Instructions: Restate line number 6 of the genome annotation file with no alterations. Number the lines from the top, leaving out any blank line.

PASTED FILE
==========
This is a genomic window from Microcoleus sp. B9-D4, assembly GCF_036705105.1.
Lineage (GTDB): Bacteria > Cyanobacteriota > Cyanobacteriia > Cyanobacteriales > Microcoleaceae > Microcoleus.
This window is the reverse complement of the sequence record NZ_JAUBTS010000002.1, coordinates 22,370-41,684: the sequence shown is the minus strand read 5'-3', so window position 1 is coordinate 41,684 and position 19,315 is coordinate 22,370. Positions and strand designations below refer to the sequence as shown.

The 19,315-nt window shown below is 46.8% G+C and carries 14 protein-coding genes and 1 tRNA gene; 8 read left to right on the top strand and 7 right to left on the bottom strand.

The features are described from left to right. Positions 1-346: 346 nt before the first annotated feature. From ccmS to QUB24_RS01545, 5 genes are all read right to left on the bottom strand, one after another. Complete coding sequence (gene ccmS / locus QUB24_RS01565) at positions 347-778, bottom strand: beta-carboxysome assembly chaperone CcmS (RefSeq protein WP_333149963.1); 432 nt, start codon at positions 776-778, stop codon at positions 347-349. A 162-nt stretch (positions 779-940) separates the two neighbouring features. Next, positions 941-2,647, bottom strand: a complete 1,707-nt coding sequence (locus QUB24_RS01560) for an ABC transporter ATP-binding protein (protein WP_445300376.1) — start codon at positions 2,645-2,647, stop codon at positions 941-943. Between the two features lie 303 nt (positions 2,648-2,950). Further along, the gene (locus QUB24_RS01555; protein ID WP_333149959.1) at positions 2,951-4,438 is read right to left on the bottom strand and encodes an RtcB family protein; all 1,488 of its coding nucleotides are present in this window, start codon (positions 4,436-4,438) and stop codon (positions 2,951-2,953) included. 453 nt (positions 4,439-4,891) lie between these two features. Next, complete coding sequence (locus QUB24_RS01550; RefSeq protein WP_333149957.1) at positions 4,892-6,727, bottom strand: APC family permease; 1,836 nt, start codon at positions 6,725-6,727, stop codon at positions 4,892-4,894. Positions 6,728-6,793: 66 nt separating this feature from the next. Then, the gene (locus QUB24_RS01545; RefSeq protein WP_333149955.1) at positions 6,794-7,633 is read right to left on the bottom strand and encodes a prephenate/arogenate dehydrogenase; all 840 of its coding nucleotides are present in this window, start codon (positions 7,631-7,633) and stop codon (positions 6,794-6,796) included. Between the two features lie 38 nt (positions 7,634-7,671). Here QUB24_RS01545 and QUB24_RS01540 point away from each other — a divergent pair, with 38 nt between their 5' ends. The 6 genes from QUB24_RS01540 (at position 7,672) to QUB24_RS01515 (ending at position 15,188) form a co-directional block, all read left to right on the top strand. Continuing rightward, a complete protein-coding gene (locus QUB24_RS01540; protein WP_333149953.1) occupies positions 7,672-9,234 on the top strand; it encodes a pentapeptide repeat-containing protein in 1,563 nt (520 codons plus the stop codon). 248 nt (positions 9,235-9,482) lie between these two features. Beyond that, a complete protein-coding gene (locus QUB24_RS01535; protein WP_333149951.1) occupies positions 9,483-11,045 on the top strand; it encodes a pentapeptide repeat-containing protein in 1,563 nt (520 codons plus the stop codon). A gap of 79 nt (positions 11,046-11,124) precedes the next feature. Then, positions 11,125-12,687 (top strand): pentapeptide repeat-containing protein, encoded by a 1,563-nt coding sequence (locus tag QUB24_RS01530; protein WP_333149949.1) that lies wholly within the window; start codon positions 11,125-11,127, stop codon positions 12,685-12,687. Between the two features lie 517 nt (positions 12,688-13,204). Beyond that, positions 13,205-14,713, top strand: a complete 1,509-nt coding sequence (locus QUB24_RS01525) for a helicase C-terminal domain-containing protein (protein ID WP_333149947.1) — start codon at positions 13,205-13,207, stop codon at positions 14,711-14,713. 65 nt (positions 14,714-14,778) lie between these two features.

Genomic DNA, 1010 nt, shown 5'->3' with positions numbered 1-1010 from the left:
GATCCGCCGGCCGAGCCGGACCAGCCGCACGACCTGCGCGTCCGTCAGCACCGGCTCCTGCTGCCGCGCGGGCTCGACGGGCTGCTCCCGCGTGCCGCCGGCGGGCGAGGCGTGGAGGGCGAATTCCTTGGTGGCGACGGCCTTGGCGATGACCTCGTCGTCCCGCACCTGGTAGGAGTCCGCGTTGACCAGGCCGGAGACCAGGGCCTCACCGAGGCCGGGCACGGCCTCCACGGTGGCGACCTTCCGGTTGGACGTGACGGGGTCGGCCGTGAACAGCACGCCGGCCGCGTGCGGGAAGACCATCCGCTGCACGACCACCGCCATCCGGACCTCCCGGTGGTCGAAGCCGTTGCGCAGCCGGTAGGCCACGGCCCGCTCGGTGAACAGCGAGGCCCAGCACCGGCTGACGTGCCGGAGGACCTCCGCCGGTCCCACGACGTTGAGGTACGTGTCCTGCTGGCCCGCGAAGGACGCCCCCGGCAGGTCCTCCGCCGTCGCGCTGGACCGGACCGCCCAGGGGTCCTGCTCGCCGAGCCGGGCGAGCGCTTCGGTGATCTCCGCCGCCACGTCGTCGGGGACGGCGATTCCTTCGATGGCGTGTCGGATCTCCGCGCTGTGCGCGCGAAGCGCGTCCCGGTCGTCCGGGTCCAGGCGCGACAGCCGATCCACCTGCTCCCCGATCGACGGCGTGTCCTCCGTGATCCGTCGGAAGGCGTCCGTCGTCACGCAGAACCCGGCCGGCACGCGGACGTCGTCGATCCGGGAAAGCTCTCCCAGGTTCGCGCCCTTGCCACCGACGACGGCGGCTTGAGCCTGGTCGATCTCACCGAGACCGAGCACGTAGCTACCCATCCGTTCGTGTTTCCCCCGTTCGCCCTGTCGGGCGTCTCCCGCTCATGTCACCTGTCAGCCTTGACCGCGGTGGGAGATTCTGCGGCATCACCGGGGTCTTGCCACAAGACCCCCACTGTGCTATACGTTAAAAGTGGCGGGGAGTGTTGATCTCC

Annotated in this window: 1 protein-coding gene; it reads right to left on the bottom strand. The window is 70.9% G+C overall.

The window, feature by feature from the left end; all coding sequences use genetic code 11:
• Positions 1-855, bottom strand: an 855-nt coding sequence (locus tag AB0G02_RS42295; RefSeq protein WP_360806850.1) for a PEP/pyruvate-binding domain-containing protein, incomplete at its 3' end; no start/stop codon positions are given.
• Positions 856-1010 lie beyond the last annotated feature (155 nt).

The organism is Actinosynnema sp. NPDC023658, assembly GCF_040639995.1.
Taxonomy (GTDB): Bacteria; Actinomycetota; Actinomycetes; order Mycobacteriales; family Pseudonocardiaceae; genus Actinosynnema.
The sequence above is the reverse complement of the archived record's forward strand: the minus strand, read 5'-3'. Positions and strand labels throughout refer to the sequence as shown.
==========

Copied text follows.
Genomic DNA, 1010 nt, shown 5'->3' with positions numbered 1-1010 from the left: